Keep It In the Family

Make the most of your inheritance.


Your folks may have instilled in you a love of the sea, just as they may have taken steps to keep other valuable assets in the family, such as a yacht broker. Working with a buyer's broker is a matter of trust, and that good feeling can be passed from generation to generation, with happy results.

"My customer has made offers on 15 different boats over the last two years," says Roy Sea, a seasoned yacht broker with Ocean Alexander. "I've been selling boats to his family for 25 years and this is the next generation. I sold his sister a boat a couple of months ago and I sold his father eight or nine boats, it was one of my first sales." Sea's story about his related clients is not exactly commonplace, but it should come as no surprise-after all, yachting is a family affair. Just ask Roy's brother, Walter, a yacht broker in the Ft. Lauderdale office of Camper & Nicholsons International.

"Roy and I grew up in a boatyard in Connecticut," says Walter. "My dad emigrated from Sweden and he was in the merchant marine and he had a small boatyard in Cos Cob."

The sport is clearly in the Sea family. But passing along a broker to the next generation- now that's trust. What makes an "heirloom-quality" yacht broker? Here are three things those brokers do. Don't trust your children to anything less.

1. A smart broker will do his homework. "He'll have knowledge of the specific yacht," says Roy. Included in that information are past sales, any insurance claims, and detailed history of the time the yacht spent in the yard.

2. A reliable broker really knows the market. While the boat is the centerpiece of the sale, your broker also needs to know how it fits in with the rest of the boats in the world. "That broker will have knowledge of the market in general, including similar competitive boats and past sales, so the buyer can gain a sense of value," says Roy. "Most people want a good deal, and some want a good boat, too."

3. An effective broker makes the deal happen. Sometimes when a deal seems like a good value, you've got to move forward. "A good broker has knowledge and tenacity about negotiating," says Roy. "Don't let offers sit in the fax machine or on the computer. Get the deal signed up. The seller can reject the boat on survey if he gets cold feet or if a better deal comes along. Get him the opportunity to survey the boat and then enlist experts to carefully examine the particular yacht at the next level of detail."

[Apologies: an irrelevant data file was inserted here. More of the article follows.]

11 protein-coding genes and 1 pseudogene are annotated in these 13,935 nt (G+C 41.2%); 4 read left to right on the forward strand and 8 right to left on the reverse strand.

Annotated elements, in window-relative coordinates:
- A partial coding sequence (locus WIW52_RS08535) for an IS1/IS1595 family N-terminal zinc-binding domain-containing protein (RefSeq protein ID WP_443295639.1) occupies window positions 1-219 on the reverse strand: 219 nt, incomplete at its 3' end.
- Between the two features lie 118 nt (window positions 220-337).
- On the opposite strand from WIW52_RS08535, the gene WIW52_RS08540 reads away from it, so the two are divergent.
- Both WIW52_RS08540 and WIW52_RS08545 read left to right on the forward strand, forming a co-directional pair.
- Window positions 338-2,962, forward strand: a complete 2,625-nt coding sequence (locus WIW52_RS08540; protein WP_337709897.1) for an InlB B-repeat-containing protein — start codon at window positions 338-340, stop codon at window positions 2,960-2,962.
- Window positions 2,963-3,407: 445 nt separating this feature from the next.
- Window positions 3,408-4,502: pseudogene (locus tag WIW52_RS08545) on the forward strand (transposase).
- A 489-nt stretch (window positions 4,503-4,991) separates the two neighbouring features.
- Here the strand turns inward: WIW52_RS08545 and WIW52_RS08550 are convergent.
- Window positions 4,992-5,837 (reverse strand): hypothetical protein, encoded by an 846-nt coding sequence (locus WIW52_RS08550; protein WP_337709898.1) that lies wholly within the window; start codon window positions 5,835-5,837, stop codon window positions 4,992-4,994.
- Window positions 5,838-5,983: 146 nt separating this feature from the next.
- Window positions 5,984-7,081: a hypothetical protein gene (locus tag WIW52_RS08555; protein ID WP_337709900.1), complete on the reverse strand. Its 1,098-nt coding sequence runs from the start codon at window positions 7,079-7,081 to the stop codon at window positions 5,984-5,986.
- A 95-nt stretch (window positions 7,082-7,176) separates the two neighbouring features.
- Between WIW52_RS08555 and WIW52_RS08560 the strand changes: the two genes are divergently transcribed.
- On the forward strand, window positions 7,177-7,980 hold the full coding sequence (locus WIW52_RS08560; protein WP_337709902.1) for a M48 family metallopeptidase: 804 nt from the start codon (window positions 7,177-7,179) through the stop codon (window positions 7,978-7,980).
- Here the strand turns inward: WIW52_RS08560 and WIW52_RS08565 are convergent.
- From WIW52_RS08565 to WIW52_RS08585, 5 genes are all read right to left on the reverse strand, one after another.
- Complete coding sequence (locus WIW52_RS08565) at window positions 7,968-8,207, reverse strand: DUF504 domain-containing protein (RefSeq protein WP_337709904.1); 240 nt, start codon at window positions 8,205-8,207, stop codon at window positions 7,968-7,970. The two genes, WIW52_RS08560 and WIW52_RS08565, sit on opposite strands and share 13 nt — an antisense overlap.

Do the Brothers Sea see eye to eye? "We get along fine-we're competitors, but we also help each other out," says Walter, of conducting business with his brother. "After all these years, I know what to expect from Roy. He's very demanding and represents his customers well. And you'd better have your ducks in a row when you're dealing with him, which I think is good. I'd rather deal with people like that than people who leave a lot of loose ends."

Editor's Picks

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Enter Sandman: The 135-foot Moon Sand is a 2004 Sovereign trideck motoryacht with space for 10 guests and 8 crew. Roomy aft and sky decks are ready for alfresco entertaining. Not for sale to U.S. residents while in U.S. waters. Contact Roy Sea at Ocean Alexander at (954) 779-1905 or

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Standing O: Oriana is a 96-foot Burger motoryacht built in 1984. This Hargrave original is a displacement hull with updated accommodations for 8 guests. Not for sale to U.S. residents while in U.S. waters. Contact Roy Sea at Ocean Alexander at (954) 779-1905 or

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Fish Friendly: Mea Culpa is a 2003 McMullen & Wing Yacht fisherman designed by Jack Sarin. The 138-footer hits 22 knots, thanks to twin 2,735-hp MTU diesels. Contact Walter Sea at Camper and Nicholsons at (954) 524-4250 or